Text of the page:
3. This is something due to how multiprocessing pickling protocols work, hence @restricted(...) does not work for your Mac/Windows. Please use the limit method of limiting resources in this case. (Technically this is supported for Mac Python 3.7 though). This is likely due to the default spawn context for Windows and Mac but using other available methods on Mac also seems to not work. For Linux, the fork and forkserver context seems to work.

  4. For unknown reasons, using time.process_time() to query the cpu time usage within a pynished function will cause the cpu_time limits to be ignored on Mac, leading to a function that will hang indefinitly unless using some other limit. Please let us know if this is some known issue or any workarounds are available.


The full list of options available with both limit and @restricted are:

# The name given to the multiprocessing.Process
name: str | None = None

# The memory limit to place. Specify the amount of bytes or (int, unit) where unit
# can be "B", "KB", "MB" or "GB"
memory: int | tuple[int, str] | None = None

# The cpu time in seconds to limit the process to. This time is only counted while the
# process is active.
# Can provide in (time, units) such as (1.5, "h") to indicate one and a half hours.
# Units available are "s", "m", "h"
cpu_time: int | tuple[float, str] | None = None

# The wall time in seconds to limit the process to
# Can provide in (time, units) such as (1.5, "h") to indicate one and a half hours.
# Units available are "s", "m", "h"
wall_time: int | tuple[float, str] | None = None

# Whether to throw any errors that occured in the subprocess or to silently
# throw them away. If `True` and an Error was raised, `None` will be returned.
# The errors raised in the subprocess will be the same type that are raised in
# the controlling process. The exception to this are MemoryErrors which occur
# in the subprocess, we convert these to MemoryLimitException.
raises: bool = True

# This is the multiprocess context used, please refer to their documentation
context: "fork" | "spawn" | "forkserver" | BaseContext | None = None

# Whether to emit warnings from  limit or not. The current warnings:
# * When the memory limit is lower than the starting memory of a process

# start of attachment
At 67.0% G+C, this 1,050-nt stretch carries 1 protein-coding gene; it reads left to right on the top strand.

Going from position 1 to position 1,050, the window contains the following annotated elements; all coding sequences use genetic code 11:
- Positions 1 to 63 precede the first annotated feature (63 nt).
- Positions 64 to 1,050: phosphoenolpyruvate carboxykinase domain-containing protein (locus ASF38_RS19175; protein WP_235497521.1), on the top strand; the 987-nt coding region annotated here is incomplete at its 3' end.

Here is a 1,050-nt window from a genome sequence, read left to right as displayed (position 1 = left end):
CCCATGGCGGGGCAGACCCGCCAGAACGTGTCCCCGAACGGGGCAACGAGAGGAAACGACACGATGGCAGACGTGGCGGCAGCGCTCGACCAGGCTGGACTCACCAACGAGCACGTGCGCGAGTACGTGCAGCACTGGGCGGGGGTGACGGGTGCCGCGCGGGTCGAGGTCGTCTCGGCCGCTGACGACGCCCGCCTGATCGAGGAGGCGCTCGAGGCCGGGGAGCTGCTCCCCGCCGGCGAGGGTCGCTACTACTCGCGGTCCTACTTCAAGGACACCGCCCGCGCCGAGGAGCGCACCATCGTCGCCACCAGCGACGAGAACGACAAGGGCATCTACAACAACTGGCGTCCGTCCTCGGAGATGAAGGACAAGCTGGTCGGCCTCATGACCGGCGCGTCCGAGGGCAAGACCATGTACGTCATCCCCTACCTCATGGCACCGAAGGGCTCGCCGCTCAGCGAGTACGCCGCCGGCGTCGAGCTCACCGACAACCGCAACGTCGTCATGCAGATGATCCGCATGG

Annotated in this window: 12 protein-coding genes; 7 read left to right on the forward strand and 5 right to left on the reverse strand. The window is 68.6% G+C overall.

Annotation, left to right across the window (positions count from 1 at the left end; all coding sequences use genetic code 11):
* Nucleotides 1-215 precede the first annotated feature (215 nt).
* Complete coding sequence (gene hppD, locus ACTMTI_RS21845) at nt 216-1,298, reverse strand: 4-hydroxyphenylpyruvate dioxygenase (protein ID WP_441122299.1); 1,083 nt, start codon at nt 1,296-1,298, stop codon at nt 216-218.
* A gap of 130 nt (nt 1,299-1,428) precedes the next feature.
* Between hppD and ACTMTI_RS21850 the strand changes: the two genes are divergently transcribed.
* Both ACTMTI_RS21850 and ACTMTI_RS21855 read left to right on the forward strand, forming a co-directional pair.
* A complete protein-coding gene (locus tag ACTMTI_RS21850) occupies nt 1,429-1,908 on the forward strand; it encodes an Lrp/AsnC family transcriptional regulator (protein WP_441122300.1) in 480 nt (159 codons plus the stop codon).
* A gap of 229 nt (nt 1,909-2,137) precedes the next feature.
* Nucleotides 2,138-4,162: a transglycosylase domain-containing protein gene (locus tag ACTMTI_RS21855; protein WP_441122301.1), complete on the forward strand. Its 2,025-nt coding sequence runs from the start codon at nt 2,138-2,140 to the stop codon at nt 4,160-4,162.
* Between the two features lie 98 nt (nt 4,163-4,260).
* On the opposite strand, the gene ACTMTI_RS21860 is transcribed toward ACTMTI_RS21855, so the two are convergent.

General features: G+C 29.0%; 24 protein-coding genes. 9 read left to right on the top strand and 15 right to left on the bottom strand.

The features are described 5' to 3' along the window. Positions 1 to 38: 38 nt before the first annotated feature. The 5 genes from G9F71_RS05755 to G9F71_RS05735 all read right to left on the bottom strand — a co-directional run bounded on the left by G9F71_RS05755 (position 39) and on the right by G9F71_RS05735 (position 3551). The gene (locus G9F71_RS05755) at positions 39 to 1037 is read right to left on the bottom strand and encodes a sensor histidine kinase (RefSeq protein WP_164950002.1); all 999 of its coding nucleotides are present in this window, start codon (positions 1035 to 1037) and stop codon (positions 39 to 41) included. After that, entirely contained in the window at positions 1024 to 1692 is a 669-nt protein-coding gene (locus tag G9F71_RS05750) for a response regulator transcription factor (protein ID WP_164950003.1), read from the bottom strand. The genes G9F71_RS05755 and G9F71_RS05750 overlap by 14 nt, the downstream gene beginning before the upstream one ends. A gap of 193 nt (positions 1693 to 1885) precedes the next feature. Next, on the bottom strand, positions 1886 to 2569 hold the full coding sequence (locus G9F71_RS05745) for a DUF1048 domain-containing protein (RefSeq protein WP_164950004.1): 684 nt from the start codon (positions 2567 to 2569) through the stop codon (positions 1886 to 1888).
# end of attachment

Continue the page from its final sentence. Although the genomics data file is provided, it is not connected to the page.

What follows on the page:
# * When trying to remove the memory limit for sending back information
#   from the subprocess to the main process
warnings: bool = True

# How to handle errors. If `bool` then this decides whether or not to wrap them in
# a pynisher exception. If `list`, you can specify which errors get wrapped in a
# pynisher exception and if `dict`, you can specify what kind of errors get wrapped
# and how. See `pynisher::Pynisher::__init__` for more details on `dict`
# * wrap_errors={ "memory": [ImportError, (OSError, 22)], "pynisher": [ValueError] }
# We check that the exception is explicitly of the same type and not just a subclass.
# This is to prevent accidentally wrapping to eagerly.
wrap_errors: bool | list[Exception] | dict = False

# Whether to terminate child processes of your limited function.
# By default, pynisher will kill any subprocesses your function may spawn. If this
# is not desired behaviour, please use `daemon=True` with your spawned subprocesses
# and set `terminate_child_processes` to `False`
terminate_child_processes: bool = True

# Whether keyboard interrupts should forceably kill any subprocess or the
# pynished function. If True, it will temrinate the process tree of
# the pynished function and then reraise the KeyboardInterrupt.
forceful_keyboard_interrupt: bool = True


Pynisher will let all subprocess Exceptions buble up to the controlling process. If a subprocess exceeds a limit, one of CpuTimeoutException, WallTimeoutException or MemoryLimitException are raised, but you can use their base classes to cover them more generally.

class PynisherException(Exception): ...
    """When a subprocess exceeds a limit"""

class TimeoutException(PynisherException): ...
    """When a subprocess exceeds a time limit (walltime or cputime)"""

class CpuTimeoutException(TimeoutException): ...
    """When a subprocess exceeds its cpu time limit"""

class WallTimeoutException(TimeoutException):
    """When a subprocess exceeds its wall time limit"""

class MemoryLimitException(PynisherException, MemoryError):